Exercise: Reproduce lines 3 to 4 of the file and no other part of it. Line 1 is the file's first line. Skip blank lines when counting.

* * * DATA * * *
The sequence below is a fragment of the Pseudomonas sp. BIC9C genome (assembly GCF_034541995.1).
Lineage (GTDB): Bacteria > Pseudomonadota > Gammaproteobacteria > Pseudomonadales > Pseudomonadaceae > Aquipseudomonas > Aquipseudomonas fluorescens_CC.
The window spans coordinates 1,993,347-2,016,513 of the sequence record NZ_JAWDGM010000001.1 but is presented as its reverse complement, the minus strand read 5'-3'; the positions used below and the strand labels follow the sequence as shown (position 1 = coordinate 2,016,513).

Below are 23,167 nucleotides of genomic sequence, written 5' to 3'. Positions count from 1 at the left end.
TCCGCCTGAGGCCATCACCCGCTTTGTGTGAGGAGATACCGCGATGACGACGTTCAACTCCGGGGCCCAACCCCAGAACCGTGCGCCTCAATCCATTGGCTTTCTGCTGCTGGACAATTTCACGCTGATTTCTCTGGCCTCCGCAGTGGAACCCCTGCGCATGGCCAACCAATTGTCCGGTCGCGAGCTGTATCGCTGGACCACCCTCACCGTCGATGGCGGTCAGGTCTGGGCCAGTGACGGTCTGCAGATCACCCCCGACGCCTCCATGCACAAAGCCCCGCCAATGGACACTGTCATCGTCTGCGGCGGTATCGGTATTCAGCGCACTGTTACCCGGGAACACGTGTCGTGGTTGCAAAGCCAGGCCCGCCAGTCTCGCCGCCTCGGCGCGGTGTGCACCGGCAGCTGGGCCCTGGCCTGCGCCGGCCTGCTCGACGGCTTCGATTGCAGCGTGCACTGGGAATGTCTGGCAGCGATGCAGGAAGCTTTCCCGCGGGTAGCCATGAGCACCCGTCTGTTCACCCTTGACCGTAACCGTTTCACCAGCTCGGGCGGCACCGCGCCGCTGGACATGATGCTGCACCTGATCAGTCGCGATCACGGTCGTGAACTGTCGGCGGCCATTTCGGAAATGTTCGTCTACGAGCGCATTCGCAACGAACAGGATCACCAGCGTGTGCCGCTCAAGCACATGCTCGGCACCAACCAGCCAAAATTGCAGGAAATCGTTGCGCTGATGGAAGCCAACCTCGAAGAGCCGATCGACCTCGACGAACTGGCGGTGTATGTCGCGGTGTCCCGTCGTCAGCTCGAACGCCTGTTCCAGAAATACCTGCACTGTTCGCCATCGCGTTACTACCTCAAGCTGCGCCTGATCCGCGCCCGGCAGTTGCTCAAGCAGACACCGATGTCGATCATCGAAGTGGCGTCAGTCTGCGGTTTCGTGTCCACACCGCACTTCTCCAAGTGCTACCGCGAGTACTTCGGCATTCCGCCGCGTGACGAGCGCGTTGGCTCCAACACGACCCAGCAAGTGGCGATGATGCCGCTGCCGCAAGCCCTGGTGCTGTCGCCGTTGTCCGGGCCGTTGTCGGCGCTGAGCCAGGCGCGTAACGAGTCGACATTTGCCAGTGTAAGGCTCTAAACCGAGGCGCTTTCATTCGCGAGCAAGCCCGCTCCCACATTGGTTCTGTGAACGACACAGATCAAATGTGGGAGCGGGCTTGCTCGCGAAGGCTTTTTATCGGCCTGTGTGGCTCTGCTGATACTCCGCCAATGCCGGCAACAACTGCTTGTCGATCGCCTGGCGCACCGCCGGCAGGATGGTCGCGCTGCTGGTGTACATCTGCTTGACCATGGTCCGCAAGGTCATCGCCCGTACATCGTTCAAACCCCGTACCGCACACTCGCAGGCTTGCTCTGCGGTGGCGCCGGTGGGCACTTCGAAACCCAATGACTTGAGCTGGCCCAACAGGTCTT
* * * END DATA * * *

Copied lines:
The window spans coordinates 1,993,347-2,016,513 of the sequence record NZ_JAWDGM010000001.1 but is presented as its reverse complement, the minus strand read 5'-3'; the positions used below and the strand labels follow the sequence as shown (position 1 = coordinate 2,016,513).

Below are 23,167 nucleotides of genomic sequence, written 5' to 3'. Positions count from 1 at the left end.